Those are factors of N, not T.

The 2 in (10) i cancelled out since we're already using one in (8), and then multiplied it out and got 360, which wasn't an answer choice.

Is there a mathematical rule that limits the possible factors of a perfect cube?

The powers of the primes of a perfect cube are always multiples of 3. For example, $$1,000=2^3*5^3$$: the powers of 2 and 5 are multiples of 3.

Now, since $$8=2^3$$, $$9=3^2$$, and $$10=2*5$$ are factors of n, then 2, 3, and 5 are factors of n, therefore $$2^3=8$$, $$3^3=27$$ and $$5^3=125$$ must be the factors of n.

Ah, that makes perfect sense. Thank you for your help!

Kudos [?]: 81 [0], given: 40

Verbal Forum Moderator
Joined: 10 Oct 2012
Posts: 627

Kudos [?]: 1406 [0], given: 136

Re: If n=t^3 , when n and t are positive integers and 8, 9, 10 [#permalink]

### Show Tags

22 Apr 2013, 15:54
alex90 wrote:
If n=t^3 , when n and t are positive integers and 8, 9, 10 are each factors of n, which of the following must be a factor of n?

A. 16
B. 175
C. 225
D. 275
E. 625

n = 8p,n = 9q and n = 10r.Thus,$$n^3 = t^6 = 2^4*3^2*5*k$$[k is some positive integers]

Thus, for t to be a positive integer, k must atleast have the value = $$2^2*3^4*5^5$$

Thus,$$n = t^3 = 2^3*3^2*5^2*y$$ [y is a positive integer]

225 is definately a factor of n.

C.
_________________

Kudos [?]: 1406 [0], given: 136

Non-Human User
Joined: 09 Sep 2013
Posts: 14903

Kudos [?]: 287 [0], given: 0

Re: If n=t^3 , when n and t are positive integers and 8, 9, 10 [#permalink]

### Show Tags

25 Aug 2014, 22:21
Hello from the GMAT Club BumpBot!

Thanks to another GMAT Club member, I have just discovered this valuable topic, yet it had no discussion for over a year. I am now bumping it up - doing my job. I think you may find it valuable (esp those replies with Kudos).

Want to see all other topics I dig out? Follow me (click follow button on profile). You will receive a summary of all topics I bump in your profile area as well as via email.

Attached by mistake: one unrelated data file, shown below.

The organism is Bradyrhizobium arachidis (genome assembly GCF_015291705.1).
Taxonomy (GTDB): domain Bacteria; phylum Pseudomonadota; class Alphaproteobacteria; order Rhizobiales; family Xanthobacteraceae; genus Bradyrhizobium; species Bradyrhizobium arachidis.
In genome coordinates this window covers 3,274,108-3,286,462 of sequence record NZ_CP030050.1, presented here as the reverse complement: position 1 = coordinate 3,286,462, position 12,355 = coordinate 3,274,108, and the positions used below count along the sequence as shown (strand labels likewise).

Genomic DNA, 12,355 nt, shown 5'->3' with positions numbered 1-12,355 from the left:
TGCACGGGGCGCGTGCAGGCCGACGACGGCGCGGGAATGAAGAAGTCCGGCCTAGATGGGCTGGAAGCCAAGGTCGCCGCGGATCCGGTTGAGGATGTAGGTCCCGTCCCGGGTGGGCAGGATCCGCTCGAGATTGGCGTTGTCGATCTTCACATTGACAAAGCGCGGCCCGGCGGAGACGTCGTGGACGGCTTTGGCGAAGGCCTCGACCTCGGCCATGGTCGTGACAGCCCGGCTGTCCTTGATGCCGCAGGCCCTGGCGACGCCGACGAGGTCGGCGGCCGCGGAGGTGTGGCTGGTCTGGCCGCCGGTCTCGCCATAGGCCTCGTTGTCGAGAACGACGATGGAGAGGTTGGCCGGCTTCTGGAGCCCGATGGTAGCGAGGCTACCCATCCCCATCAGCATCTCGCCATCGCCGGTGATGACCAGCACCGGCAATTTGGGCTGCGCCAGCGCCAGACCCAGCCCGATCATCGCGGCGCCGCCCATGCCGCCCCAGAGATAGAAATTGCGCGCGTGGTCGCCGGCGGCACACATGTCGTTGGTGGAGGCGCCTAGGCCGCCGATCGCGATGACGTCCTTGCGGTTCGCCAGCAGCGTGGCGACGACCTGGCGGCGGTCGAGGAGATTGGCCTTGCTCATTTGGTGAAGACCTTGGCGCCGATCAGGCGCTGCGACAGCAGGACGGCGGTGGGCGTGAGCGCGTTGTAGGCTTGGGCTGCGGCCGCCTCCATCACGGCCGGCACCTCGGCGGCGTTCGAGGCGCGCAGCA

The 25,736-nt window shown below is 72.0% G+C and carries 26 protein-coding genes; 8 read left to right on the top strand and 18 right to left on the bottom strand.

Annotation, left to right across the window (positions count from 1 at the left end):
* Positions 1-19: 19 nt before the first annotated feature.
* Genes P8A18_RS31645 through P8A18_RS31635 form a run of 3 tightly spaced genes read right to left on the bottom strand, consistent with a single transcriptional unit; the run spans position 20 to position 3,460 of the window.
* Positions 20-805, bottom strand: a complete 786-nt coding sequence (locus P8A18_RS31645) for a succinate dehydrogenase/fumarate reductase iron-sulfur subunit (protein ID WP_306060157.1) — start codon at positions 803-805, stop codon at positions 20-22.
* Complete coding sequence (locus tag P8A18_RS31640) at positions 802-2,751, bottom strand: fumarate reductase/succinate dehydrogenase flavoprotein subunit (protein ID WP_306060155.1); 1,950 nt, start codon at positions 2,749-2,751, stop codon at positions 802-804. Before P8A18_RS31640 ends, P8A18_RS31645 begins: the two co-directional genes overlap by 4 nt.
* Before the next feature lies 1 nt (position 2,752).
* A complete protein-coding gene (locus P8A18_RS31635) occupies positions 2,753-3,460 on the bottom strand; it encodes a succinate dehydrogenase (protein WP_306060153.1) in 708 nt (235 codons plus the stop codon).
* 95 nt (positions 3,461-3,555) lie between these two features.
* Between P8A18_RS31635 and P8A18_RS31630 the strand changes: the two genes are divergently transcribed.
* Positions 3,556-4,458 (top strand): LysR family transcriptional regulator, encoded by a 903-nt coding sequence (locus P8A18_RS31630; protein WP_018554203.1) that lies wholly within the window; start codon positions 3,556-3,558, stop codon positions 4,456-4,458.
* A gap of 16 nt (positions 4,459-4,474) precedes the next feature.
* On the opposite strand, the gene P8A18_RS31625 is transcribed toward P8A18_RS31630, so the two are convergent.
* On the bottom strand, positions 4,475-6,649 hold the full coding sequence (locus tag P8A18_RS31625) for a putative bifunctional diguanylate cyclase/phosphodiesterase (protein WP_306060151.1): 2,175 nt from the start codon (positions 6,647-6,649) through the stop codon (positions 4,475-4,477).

_________________

Kudos [?]: 287 [0], given: 0

Non-Human User
Joined: 09 Sep 2013
Posts: 14903

Kudos [?]: 287 [0], given: 0

Re: If n=t^3 , when n and t are positive integers and 8, 9, 10 [#permalink]

### Show Tags

05 Sep 2015, 06:50
Hello from the GMAT Club BumpBot!

Thanks to another GMAT Club member, I have just discovered this valuable topic, yet it had no discussion for over a year. I am now bumping it up - doing my job. I think you may find it valuable (esp those replies with Kudos).

Want to see all other topics I dig out? Follow me (click follow button on profile). You will receive a summary of all topics I bump in your profile area as well as via email.
_________________

Kudos [?]: 287 [0], given: 0

Current Student
Joined: 26 Jul 2015
Posts: 108

Kudos [?]: 24 [0], given: 66

Location: India
Concentration: Strategy, Marketing
GMAT 1: 750 Q49 V42
WE: Information Technology (Computer Software)
Re: If n=t^3 , when n and t are positive integers and 8, 9, 10 [#permalink]

### Show Tags

05 Sep 2015, 07:23
Bunuel wrote:
alex90 wrote:
If n=t^3 , when n and t are positive integers and 8, 9, 10 are each factors of n, which of the following must be a factor of n?

A. 16
B. 175
C. 225
D. 275
E. 625

$$n=t^3=integer^3$$ means that n is a perfect cube. A perfect cube is an integer that is the cube of an integer. For example $$27=3^2$$, is a perfect cube.

The powers of the primes of a perfect cube are always multiples of 3. For example, $$1,000=2^3*5^3$$: the powers of 2 and 5 are multiples of 3.

Now, since $$8=2^3$$, $$9=3^2$$, and $$10=2*5$$ are factors of n, then 2, 3, and 5 are factors of n, therefore $$2^3=8$$, $$3^3=27$$ and $$5^3=125$$ must be the factors of n.

A. 16=2^4: not necessarily a factor of n.
B. 175=5^2*7: not necessarily a factor of n.
C. 225=3^2*5^2: since 3^3=27 and 5^3=125 are the factors of n, then 225 is also a factor of n.
D. 275=5^2*11: not necessarily a factor of n.
E. 625=5^4: not necessarily a factor of n.

P.S. Please post PS questions in PS forum.

Hi Bunuel,
Thanks for the explanation..